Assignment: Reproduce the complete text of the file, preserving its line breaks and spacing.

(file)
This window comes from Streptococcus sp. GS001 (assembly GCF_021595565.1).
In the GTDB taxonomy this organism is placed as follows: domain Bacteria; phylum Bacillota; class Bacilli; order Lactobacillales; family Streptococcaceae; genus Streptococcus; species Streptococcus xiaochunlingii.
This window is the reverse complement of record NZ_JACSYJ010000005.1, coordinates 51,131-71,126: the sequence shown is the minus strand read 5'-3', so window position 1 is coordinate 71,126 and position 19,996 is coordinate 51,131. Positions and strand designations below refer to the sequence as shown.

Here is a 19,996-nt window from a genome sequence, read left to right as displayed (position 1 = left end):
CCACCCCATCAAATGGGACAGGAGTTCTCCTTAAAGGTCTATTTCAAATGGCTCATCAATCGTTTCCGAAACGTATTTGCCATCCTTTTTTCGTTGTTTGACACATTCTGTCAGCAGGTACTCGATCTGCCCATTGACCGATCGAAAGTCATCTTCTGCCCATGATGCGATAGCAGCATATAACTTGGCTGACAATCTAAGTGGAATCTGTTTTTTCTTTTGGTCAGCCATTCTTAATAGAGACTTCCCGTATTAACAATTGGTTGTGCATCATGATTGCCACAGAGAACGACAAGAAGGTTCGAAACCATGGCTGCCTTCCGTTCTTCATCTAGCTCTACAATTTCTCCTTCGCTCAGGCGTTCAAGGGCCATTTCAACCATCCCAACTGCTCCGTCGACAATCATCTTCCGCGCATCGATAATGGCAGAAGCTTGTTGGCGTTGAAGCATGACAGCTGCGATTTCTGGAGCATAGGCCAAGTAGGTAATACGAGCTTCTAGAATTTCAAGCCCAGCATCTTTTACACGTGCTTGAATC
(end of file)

This window comes from Streptococcus sp. GS001 (assembly GCF_021595565.1).
In the GTDB taxonomy this organism is placed as follows: domain Bacteria; phylum Bacillota; class Bacilli; order Lactobacillales; family Streptococcaceae; genus Streptococcus; species Streptococcus xiaochunlingii.
This window is the reverse complement of record NZ_JACSYJ010000005.1, coordinates 51,131-71,126: the sequence shown is the minus strand read 5'-3', so window position 1 is coordinate 71,126 and position 19,996 is coordinate 51,131. Positions and strand designations below refer to the sequence as shown.

Here is a 19,996-nt window from a genome sequence, read left to right as displayed (position 1 = left end):
CCACCCCATCAAATGGGACAGGAGTTCTCCTTAAAGGTCTATTTCAAATGGCTCATCAATCGTTTCCGAAACGTATTTGCCATCCTTTTTTCGTTGTTTGACACATTCTGTCAGCAGGTACTCGATCTGCCCATTGACCGATCGAAAGTCATCTTCTGCCCATGATGCGATAGCAGCATATAACTTGGCTGACAATCTAAGTGGAATCTGTTTTTTCTTTTGGTCAGCCATTCTTAATAGAGACTTCCCGTATTAACAATTGGTTGTGCATCATGATTGCCACAGAGAACGACAAGAAGGTTCGAAACCATGGCTGCCTTCCGTTCTTCATCTAGCTCTACAATTTCTCCTTCGCTCAGGCGTTCAAGGGCCATTTCAACCATCCCAACTGCTCCGTCGACAATCATCTTCCGCGCATCGATAATGGCAGAAGCTTGTTGGCGTTGAAGCATGACAGCTGCGATTTCTGGAGCATAGGCCAAGTAGGTAATACGAGCTTCTAGAATTTCAAGCCCAGCATCTTTTACACGTGCTTGAATC